But it was not forthright about the real reason for Sony's choice. Simply put, Netflix's subscriber base grew too large; as such, Sony did not want to continue providing all-you-can-eat content for $8 a month. That aligns pretty much perfectly with Starz's rationale to later cut ties completely with Netflix:
This decision is a result of our strategy to protect the premium nature of our brand by preserving the appropriate pricing and packaging of our exclusive and highly valuable content. With our current studio rights and growing original programming presence, the network is in an excellent position to evaluate new opportunities and expand its overall business.
In sentence one, Starz illustrates a major Netflix conundrum -- it cannot attract premium content with its current pricing scheme in place. Thus it's desperate and unsustainably expensive move into original programming. In sentence two, Starz reaffirms the reality that content owners hold the cards in relationships with glorified bootleggers such as Netflix.
Fast forward to April 2013. Something I experienced over the weekend proves that nothing has changed.
I discovered and watched the first two seasons of comedian Louie C. K.'s excellent FX show Louie on Netflix. The other night I wondered about the availability of season three so I searched for it via the excellent Roku 3's upgraded interface. (Check out my article on the new Roku 3).Come to find out you cannot get season three on Netflix streaming (it's available on DVD); however, for $19.99 in standard definition and $29.99 in high-definition, you can secure it through Amazon.com's (AMZN) Prime Instant Video or Wal-Mart's (WMT) streaming service Vudu. I bet Netflix's crunching of its numbers shows viewers lapped up the first two seasons of Louie. Excellent! So, if you're News Corp's (NWSA) Fox Entertainment Group, owner of FX, you take that same data and make your decisions on how to license to season three.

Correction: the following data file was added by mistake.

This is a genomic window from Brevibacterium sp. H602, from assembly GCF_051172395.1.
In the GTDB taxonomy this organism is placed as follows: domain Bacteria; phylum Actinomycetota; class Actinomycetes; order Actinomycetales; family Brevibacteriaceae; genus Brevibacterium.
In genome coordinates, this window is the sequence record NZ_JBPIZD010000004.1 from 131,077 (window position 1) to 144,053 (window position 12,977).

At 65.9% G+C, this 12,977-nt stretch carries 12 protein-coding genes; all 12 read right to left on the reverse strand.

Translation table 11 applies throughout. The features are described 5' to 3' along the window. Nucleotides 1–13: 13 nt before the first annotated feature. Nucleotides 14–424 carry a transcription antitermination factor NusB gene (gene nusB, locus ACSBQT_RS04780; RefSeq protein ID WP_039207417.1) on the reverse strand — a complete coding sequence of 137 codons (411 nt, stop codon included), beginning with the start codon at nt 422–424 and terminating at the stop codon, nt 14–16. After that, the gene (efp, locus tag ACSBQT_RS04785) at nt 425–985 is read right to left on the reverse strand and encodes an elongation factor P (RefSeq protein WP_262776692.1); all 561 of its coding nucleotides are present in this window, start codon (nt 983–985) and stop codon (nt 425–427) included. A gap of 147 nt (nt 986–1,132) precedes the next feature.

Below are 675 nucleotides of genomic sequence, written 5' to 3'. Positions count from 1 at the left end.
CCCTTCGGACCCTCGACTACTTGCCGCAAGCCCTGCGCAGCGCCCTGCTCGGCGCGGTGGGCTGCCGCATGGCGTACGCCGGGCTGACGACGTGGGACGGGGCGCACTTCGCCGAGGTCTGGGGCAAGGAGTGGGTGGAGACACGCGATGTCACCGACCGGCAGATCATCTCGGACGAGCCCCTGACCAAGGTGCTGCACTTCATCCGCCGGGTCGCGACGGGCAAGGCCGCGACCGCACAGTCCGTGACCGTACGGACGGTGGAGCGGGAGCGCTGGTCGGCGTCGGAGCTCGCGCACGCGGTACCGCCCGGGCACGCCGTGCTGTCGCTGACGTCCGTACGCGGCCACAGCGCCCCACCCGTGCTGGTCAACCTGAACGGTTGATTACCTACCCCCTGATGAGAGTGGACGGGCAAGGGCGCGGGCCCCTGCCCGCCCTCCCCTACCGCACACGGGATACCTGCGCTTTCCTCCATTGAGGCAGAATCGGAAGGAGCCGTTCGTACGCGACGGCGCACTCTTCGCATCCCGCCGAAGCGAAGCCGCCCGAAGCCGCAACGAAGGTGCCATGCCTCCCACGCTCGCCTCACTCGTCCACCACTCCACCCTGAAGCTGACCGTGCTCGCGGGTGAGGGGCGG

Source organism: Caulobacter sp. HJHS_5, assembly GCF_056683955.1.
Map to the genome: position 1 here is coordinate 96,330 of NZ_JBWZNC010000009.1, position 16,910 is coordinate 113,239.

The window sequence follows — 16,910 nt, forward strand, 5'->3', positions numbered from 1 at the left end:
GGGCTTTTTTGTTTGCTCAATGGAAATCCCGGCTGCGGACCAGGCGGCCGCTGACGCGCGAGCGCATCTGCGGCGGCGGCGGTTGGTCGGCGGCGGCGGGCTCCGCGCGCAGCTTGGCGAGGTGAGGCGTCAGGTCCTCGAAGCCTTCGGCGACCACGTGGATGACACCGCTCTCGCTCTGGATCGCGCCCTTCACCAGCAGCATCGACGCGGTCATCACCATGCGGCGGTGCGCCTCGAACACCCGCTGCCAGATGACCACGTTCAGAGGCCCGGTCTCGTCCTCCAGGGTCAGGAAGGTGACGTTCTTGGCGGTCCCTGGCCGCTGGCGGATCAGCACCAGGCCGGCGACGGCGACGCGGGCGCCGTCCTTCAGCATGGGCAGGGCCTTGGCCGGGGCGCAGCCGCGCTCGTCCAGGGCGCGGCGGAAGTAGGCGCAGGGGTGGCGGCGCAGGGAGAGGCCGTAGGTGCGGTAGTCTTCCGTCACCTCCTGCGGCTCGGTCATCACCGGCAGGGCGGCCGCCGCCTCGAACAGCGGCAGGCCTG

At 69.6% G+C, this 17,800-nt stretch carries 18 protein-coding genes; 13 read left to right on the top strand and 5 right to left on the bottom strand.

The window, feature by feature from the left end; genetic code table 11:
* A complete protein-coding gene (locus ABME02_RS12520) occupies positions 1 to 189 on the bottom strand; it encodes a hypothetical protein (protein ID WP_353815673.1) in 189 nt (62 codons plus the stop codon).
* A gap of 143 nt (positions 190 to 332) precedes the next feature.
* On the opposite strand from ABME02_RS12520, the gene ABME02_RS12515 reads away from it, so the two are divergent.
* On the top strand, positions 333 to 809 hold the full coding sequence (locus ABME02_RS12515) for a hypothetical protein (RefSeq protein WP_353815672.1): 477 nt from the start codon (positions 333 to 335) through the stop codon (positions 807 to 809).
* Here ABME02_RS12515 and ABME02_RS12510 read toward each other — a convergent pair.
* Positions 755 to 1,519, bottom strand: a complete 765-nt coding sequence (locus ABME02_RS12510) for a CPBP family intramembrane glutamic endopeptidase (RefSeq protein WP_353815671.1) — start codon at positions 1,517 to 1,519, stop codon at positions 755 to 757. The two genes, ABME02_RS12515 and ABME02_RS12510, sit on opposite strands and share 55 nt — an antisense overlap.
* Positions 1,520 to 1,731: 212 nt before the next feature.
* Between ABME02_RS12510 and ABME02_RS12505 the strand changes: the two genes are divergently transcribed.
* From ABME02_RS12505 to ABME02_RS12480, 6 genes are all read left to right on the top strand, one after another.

It should come as no surprise that the content owner went with Amazon and Wal-Mart's on-demand options over the Netflix $7.99/month, unlimited viewing option. Sony and Starz made this dynamic clear in 2011. Netflix has been able to survive since then thanks largely to a mix of cash bailouts and that way Hastings has about him. But part of Hastings' aura contains a stubbornness of epic proportion. And his refusal to include tiered pricing and/or on-demand options, amidst massive spending on originals and international expansion, will doom Netflix to insolvency. Follow @rocco_thestreet --Written by Rocco Pendola in Santa Monica, Calif.
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